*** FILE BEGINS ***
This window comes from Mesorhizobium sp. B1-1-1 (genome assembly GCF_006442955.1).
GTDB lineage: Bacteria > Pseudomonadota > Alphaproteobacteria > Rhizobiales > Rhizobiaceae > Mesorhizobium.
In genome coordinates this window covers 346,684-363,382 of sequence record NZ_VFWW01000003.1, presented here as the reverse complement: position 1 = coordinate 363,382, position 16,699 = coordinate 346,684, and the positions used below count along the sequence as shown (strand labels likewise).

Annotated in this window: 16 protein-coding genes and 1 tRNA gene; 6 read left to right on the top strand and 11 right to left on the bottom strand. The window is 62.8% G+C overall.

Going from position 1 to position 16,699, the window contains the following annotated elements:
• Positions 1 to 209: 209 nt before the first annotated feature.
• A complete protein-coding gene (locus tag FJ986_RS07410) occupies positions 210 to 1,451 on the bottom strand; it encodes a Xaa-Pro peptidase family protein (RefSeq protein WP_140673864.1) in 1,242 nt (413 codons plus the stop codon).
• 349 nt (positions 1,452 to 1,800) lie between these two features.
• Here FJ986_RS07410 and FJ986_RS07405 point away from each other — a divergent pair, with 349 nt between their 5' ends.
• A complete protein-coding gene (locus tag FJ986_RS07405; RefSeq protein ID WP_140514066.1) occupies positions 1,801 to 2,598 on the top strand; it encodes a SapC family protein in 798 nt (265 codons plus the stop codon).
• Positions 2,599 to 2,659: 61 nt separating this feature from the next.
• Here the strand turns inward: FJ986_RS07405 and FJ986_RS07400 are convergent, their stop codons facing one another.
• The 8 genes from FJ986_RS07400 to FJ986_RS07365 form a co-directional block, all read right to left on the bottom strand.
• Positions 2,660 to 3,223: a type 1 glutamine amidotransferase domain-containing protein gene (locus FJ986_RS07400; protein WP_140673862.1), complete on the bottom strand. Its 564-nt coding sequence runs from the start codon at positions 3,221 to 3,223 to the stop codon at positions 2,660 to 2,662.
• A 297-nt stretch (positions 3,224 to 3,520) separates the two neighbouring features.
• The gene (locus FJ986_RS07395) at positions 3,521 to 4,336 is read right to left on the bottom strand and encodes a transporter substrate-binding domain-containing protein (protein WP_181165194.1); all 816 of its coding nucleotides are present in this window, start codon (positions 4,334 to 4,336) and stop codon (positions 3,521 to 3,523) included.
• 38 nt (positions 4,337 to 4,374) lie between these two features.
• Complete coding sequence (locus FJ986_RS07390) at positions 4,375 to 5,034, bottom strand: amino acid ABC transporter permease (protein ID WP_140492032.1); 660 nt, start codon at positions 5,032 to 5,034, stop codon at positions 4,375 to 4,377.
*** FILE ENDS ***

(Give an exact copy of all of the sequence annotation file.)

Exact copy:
This window comes from Mesorhizobium sp. B1-1-1 (genome assembly GCF_006442955.1).
GTDB lineage: Bacteria > Pseudomonadota > Alphaproteobacteria > Rhizobiales > Rhizobiaceae > Mesorhizobium.
In genome coordinates this window covers 346,684-363,382 of sequence record NZ_VFWW01000003.1, presented here as the reverse complement: position 1 = coordinate 363,382, position 16,699 = coordinate 346,684, and the positions used below count along the sequence as shown (strand labels likewise).

Annotated in this window: 16 protein-coding genes and 1 tRNA gene; 6 read left to right on the top strand and 11 right to left on the bottom strand. The window is 62.8% G+C overall.

Going from position 1 to position 16,699, the window contains the following annotated elements:
• Positions 1 to 209: 209 nt before the first annotated feature.
• A complete protein-coding gene (locus tag FJ986_RS07410) occupies positions 210 to 1,451 on the bottom strand; it encodes a Xaa-Pro peptidase family protein (RefSeq protein WP_140673864.1) in 1,242 nt (413 codons plus the stop codon).
• 349 nt (positions 1,452 to 1,800) lie between these two features.
• Here FJ986_RS07410 and FJ986_RS07405 point away from each other — a divergent pair, with 349 nt between their 5' ends.
• A complete protein-coding gene (locus tag FJ986_RS07405; RefSeq protein ID WP_140514066.1) occupies positions 1,801 to 2,598 on the top strand; it encodes a SapC family protein in 798 nt (265 codons plus the stop codon).
• Positions 2,599 to 2,659: 61 nt separating this feature from the next.
• Here the strand turns inward: FJ986_RS07405 and FJ986_RS07400 are convergent, their stop codons facing one another.
• The 8 genes from FJ986_RS07400 to FJ986_RS07365 form a co-directional block, all read right to left on the bottom strand.
• Positions 2,660 to 3,223: a type 1 glutamine amidotransferase domain-containing protein gene (locus FJ986_RS07400; protein WP_140673862.1), complete on the bottom strand. Its 564-nt coding sequence runs from the start codon at positions 3,221 to 3,223 to the stop codon at positions 2,660 to 2,662.
• A 297-nt stretch (positions 3,224 to 3,520) separates the two neighbouring features.
• The gene (locus FJ986_RS07395) at positions 3,521 to 4,336 is read right to left on the bottom strand and encodes a transporter substrate-binding domain-containing protein (protein WP_181165194.1); all 816 of its coding nucleotides are present in this window, start codon (positions 4,334 to 4,336) and stop codon (positions 3,521 to 3,523) included.
• 38 nt (positions 4,337 to 4,374) lie between these two features.
• Complete coding sequence (locus FJ986_RS07390) at positions 4,375 to 5,034, bottom strand: amino acid ABC transporter permease (protein ID WP_140492032.1); 660 nt, start codon at positions 5,032 to 5,034, stop codon at positions 4,375 to 4,377.